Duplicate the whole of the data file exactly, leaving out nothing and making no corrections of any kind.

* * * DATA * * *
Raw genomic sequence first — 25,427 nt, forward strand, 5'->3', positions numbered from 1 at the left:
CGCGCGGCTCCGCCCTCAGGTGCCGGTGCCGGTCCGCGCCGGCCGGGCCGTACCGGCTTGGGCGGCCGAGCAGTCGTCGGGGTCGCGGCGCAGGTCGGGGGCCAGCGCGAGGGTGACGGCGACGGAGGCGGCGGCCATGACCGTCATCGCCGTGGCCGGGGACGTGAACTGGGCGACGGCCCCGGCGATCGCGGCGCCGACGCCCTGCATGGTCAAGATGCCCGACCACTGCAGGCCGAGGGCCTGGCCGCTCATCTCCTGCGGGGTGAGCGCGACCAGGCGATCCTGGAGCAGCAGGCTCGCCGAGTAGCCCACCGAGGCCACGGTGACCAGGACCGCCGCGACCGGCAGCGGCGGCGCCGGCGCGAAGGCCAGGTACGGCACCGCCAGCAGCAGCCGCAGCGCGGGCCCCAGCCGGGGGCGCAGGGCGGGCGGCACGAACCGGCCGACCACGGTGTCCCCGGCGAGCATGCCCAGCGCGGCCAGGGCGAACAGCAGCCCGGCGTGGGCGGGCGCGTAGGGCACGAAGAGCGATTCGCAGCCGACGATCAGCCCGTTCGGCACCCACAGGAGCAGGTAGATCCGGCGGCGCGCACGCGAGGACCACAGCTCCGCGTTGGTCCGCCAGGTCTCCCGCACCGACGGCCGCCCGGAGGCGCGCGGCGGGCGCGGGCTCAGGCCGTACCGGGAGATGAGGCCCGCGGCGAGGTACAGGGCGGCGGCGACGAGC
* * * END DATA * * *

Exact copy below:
Raw genomic sequence first — 25,427 nt, forward strand, 5'->3', positions numbered from 1 at the left:
CGCGCGGCTCCGCCCTCAGGTGCCGGTGCCGGTCCGCGCCGGCCGGGCCGTACCGGCTTGGGCGGCCGAGCAGTCGTCGGGGTCGCGGCGCAGGTCGGGGGCCAGCGCGAGGGTGACGGCGACGGAGGCGGCGGCCATGACCGTCATCGCCGTGGCCGGGGACGTGAACTGGGCGACGGCCCCGGCGATCGCGGCGCCGACGCCCTGCATGGTCAAGATGCCCGACCACTGCAGGCCGAGGGCCTGGCCGCTCATCTCCTGCGGGGTGAGCGCGACCAGGCGATCCTGGAGCAGCAGGCTCGCCGAGTAGCCCACCGAGGCCACGGTGACCAGGACCGCCGCGACCGGCAGCGGCGGCGCCGGCGCGAAGGCCAGGTACGGCACCGCCAGCAGCAGCCGCAGCGCGGGCCCCAGCCGGGGGCGCAGGGCGGGCGGCACGAACCGGCCGACCACGGTGTCCCCGGCGAGCATGCCCAGCGCGGCCAGGGCGAACAGCAGCCCGGCGTGGGCGGGCGCGTAGGGCACGAAGAGCGATTCGCAGCCGACGATCAGCCCGTTCGGCACCCACAGGAGCAGGTAGATCCGGCGGCGCGCACGCGAGGACCACAGCTCCGCGTTGGTCCGCCAGGTCTCCCGCACCGACGGCCGCCCGGAGGCGCGCGGCGGGCGCGGGCTCAGGCCGTACCGGGAGATGAGGCCCGCGGCGAGGTACAGGGCGGCGGCGACGAGC